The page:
Investigating human rights abuses soon after peace was secured in Bougainville in 2001 would have had questionable success, given that several armed groups refused to join the peace process and many perpetrators still possessed weapons. Seven years later, the Bougainville Government’s proposal for a truth commission was still perceived as too risky and abandoned “for fear of possible consequences from ex-combatants with exposure of crimes.”

But now people also speak of the consequences of impunity, such as rising forms of “local justice”. Examples include payback and sorcery-related killings carried out by vigilante groups seeking retribution for violations during the crisis.

The Office of the United Nations High Commissioner for Human Rights has reported that:

The population is being civil to each other, but it is a waiting game... until the undercurrents of intense dislike explode due to lack of any transitional justice mechanism to face the truth and deal with it.

The Bougainville Government, acknowledging this deficit, introduced a policy on missing persons in 2014 to help families locate and retrieve the remains of loved ones. But four years on, progress is very slow; the painstaking preparation work, not to mention expensive tasks of exhumations and identification will take many years.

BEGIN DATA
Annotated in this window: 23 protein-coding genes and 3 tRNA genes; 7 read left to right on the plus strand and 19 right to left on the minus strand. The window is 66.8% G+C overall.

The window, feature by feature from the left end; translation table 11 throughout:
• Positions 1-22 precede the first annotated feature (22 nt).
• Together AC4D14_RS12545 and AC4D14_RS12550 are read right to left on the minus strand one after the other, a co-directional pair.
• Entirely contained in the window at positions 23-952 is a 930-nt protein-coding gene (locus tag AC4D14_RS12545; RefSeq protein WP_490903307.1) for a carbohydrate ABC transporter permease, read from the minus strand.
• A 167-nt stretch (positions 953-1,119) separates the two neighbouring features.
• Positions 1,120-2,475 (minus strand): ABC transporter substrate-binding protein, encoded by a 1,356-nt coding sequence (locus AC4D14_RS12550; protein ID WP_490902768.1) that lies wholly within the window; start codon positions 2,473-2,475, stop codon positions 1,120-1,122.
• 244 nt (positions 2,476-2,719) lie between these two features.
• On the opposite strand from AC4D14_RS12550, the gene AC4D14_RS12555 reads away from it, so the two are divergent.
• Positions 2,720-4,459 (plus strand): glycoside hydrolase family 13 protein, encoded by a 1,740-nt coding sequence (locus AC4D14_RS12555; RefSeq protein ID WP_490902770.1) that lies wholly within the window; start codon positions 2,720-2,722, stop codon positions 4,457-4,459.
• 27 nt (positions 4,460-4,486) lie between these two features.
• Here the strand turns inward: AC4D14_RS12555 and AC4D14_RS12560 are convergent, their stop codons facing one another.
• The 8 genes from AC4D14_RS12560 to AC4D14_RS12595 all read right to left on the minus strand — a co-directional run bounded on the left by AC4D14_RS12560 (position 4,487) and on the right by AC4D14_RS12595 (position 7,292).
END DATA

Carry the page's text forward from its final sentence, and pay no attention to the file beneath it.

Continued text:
Alex Amon, a youth leader on Buka Island, claimed that despite millions of kina being spent on reconciliation ceremonies, “there is still something hidden in the darkness.” He suggested a truth commission “so people can talk about what is inside them.”

Many others at the grassroots strongly favour customary processes of truth telling that have been used for generations. As Rosemary Moses of the Bougainville Women’s Federation in Central Bougainville explained:

We have ceremonies where everybody comes together, the perpetrators and the victims and all others who are affected and they will trash and throw out everything. To me that is very much like a truth commission, where, in the end, they say, this is what we did.

But she also said this approach has not been rolled out consistently across the region.

There are potential risks involved with reopening wounds in affected communities. And hurdles in motivating victims to speak of their experiences include cultural constraints about topics considered too sensitive to openly discuss, such as sexual violations, which could also invite social stigma and community rejection, and low levels of literacy and legal awareness at the village level.

Understandably, the upcoming referendum is the focus of attention and, with people’s emotions and expectations running high, the more social unity the better. But there is some disquiet among many for how post-conflict Bougainville society will evolve over the next generation if impunity reigns for the wartime horrors which still plague people’s memories.

Buka Market, Bougainville (Photo: Catherine Wilson)